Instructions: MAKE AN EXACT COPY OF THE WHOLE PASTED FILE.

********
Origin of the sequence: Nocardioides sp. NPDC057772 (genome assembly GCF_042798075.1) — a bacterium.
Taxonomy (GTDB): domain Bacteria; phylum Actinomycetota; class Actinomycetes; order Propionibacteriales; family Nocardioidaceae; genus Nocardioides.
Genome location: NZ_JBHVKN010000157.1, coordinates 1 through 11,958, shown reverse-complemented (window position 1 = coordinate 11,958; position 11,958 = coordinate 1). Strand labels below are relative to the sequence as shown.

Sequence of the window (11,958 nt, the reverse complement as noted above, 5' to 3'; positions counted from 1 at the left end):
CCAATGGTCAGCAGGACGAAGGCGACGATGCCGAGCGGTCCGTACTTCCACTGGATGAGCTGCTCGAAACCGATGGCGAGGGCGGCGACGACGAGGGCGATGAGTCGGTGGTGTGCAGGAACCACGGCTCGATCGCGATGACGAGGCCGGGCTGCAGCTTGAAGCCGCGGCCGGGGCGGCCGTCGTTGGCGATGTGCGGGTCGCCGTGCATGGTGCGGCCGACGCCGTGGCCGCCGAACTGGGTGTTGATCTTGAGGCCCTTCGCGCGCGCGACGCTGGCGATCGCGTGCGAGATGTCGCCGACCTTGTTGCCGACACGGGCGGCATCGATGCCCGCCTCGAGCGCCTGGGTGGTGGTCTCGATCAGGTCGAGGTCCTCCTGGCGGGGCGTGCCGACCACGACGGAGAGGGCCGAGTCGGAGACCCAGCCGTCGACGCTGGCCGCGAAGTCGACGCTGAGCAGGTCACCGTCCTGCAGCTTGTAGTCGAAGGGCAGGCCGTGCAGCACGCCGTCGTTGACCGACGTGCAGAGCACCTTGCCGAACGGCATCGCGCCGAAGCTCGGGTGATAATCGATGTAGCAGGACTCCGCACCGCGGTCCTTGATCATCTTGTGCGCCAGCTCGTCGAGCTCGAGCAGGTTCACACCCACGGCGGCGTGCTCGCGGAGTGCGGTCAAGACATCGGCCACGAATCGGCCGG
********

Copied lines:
Origin of the sequence: Nocardioides sp. NPDC057772 (genome assembly GCF_042798075.1) — a bacterium.
Taxonomy (GTDB): domain Bacteria; phylum Actinomycetota; class Actinomycetes; order Propionibacteriales; family Nocardioidaceae; genus Nocardioides.
Genome location: NZ_JBHVKN010000157.1, coordinates 1 through 11,958, shown reverse-complemented (window position 1 = coordinate 11,958; position 11,958 = coordinate 1). Strand labels below are relative to the sequence as shown.

Sequence of the window (11,958 nt, the reverse complement as noted above, 5' to 3'; positions counted from 1 at the left end):
CCAATGGTCAGCAGGACGAAGGCGACGATGCCGAGCGGTCCGTACTTCCACTGGATGAGCTGCTCGAAACCGATGGCGAGGGCGGCGACGACGAGGGCGATGAGTCGGTGGTGTGCAGGAACCACGGCTCGATCGCGATGACGAGGCCGGGCTGCAGCTTGAAGCCGCGGCCGGGGCGGCCGTCGTTGGCGATGTGCGGGTCGCCGTGCATGGTGCGGCCGACGCCGTGGCCGCCGAACTGGGTGTTGATCTTGAGGCCCTTCGCGCGCGCGACGCTGGCGATCGCGTGCGAGATGTCGCCGACCTTGTTGCCGACACGGGCGGCATCGATGCCCGCCTCGAGCGCCTGGGTGGTGGTCTCGATCAGGTCGAGGTCCTCCTGGCGGGGCGTGCCGACCACGACGGAGAGGGCCGAGTCGGAGACCCAGCCGTCGACGCTGGCCGCGAAGTCGACGCTGAGCAGGTCACCGTCCTGCAGCTTGTAGTCGAAGGGCAGGCCGTGCAGCACGCCGTCGTTGACCGACGTGCAGAGCACCTTGCCGAACGGCATCGCGCCGAAGCTCGGGTGATAATCGATGTAGCAGGACTCCGCACCGCGGTCCTTGATCATCTTGTGCGCCAGCTCGTCGAGCTCGAGCAGGTTCACACCCACGGCGGCGTGCTCGCGGAGTGCGGTCAAGACATCGGCCACGAATCGGCCGG